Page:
She stared at me. “You sold a book to us!”

So that’s what that meant! I still have so much to learn.

I met up with Tanya and admitted my ignorance. She brought me up to the front of the room and introduced me as having sold my first book. Then she asked me to go to the podium and say a few words.

All those eyes upon me, I froze. Somehow I managed to rattle off a bit about the contract and acknowledged Gilded Dragonfly Publishing.

Then I received my Purple Rose Pin in front of everyone. Never in my wildest dreams had I imagined that would ever happen.

Purple Rose Pin

Photo Courtesy of Cindy Pope

 

While I made my way back to my seat, they all cheered and clapped.

Mary advised me there was much more to come. She then asked if I was working on the new book.

Suddenly I was brought back to reality.

But it was fun. And I’ll treasure that pin forever. And the memories.

 

DREAM COME TRUE – SIGNED CONTRACT

Contract
Photo by Cindy Pope Lowman

Ladies and Gentlemen,

It gives me great pleasure to announce that I ended 2017 with a signed contract from Gilded Dragonfly Books, LLC.

My dream has finally come true!

The rewrites for Dark Obsession are to begin late winter of 2018.

I am currently working on Book #2 – Dark Desire.

Updates are forthcoming.

As are future Writing Life blogs.

I want to thank everyone for hanging in there with me. It’s been a long road with a lot of hard work and frustration. But I’m getting there.

 

 

The Writer as Portrayed in Hollywood

 

Movie Review

In a Lonely Place

Vintage typewriter keyboard

History has recorded countless brilliant writers who turned to alcohol or drugs for their muse. And Hollywood has not been any better in its portrayal of writers in the movies. We’ve been depicted as irresponsible, conniving, manipulative, depressed, and even demented.

Writers understand that showing them at work is dull. Who wants to sit and watch someone type or stare blankly at a clean, white sheet of paper or computer screen for hours?

But showing us in trouble is a different story.

In the 1950 film noir, In A Lonely Place, Humphrey Bogart plays Dixon Steele, a famous and distinguished writer, who is a genius at screenplays, but has an explosive temper.

As the movie opens, Steele is a down-on-his luck screenwriter, yet likeable and intelligent. He has one last shot at writing a movie treatment on an epic novel. The complication is the attractive and young Mildred, who is helping him with the plot of the novel, is murdered just after leaving his home, implicating him as the number one suspect.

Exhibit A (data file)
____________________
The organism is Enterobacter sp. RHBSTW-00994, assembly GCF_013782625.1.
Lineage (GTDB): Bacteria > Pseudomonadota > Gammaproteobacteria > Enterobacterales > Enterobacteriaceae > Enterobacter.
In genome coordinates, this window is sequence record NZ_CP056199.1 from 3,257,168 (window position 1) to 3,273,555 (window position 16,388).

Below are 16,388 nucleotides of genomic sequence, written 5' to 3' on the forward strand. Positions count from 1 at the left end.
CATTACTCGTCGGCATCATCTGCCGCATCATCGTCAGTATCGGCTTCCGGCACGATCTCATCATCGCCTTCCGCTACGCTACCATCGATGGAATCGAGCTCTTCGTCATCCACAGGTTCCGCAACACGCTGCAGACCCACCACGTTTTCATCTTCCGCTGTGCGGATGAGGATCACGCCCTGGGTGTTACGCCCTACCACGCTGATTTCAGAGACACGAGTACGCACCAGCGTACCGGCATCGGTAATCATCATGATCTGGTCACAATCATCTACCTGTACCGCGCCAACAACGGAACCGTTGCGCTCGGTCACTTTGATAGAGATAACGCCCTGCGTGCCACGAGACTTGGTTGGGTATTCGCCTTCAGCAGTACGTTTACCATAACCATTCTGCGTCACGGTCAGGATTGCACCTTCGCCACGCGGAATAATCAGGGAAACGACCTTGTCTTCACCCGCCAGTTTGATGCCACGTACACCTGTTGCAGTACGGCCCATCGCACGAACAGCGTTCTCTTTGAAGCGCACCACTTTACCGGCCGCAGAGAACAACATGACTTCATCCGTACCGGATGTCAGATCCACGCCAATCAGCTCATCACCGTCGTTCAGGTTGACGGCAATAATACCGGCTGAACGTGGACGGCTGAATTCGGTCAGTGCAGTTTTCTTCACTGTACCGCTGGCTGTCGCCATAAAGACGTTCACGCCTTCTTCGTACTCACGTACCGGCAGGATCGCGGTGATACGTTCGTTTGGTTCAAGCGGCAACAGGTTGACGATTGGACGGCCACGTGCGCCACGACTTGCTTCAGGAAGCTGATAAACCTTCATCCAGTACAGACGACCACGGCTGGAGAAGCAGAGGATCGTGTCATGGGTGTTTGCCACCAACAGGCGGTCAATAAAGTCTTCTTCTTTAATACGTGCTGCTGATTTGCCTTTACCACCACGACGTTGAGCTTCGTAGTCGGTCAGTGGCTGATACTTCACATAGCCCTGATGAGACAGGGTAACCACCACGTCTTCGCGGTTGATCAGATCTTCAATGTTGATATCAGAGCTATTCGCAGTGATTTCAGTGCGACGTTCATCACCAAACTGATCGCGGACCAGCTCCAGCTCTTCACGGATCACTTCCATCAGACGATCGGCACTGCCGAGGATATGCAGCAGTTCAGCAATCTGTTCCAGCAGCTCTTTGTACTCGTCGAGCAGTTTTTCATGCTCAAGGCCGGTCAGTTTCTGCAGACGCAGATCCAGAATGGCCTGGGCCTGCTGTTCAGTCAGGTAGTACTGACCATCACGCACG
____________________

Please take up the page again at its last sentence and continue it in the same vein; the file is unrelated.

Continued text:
That same evening, he catches the eye of his new neighbor, Laurel Gray, played by Gloria Graham. She knows how to help with his issues, and he is more than willing to oblige. Because of her, he finishes the script and the movie is ready to go into production.

Happy with the way everything is falling into place, Dixon and Laurel become engaged, but the murder investigation is still hanging over Dixon’s head. And his anger issues only make things worse. Everyone begins to wonder if he really did kill Mildred. His only saving grace is the detective in charge of the case was Dix’s commanding officer and friend in the war, and his fiancée alibis him throughout.

Then, with one slip of the tongue, all hell breaks loose. And Dixon’s temper flares to the point that anyone close to him is in jeopardy, thereby ruining the murder investigation, his engagement, and his writing career.

The farewell notes in the movie are attributed to the screenplay Dixon has just finished:

I was born when she kissed me; I died when she left me.

            I lived a few weeks while she loved me.

Maybe our imaginations do get us into trouble. We are often misunderstood, yet temperamental, and easily bored. We listen to the characters in our heads, get distracted by the smallest things, yet work feverishly to get it on paper. And all with the knowledge that possibly no one will read one word of it.

But when we sit down and do the work, look at what we create.

We definitely have our moments.

 

The All-Important First Line of a Novel

Genesis: “And God created the heavens and earth.”

Fountain Pen Writing in Journal

Throughout my writing career, the importance of a memorable first line has been greatly stressed. As I closed the book I was reading the other night before bed, I got to thinking about all the novels I’ve read and which ones I still remember that opening first line.

The Bible opens with a first line the entire Christian world knows by heart: “In the beginning, God created the heavens and earth.” And thus begins the story of humanity, and where we came from. But this is just the beginning of the tale. God created our world, and us, for a purpose. It is up to us to complete our journey with God as graciously and honestly as we can.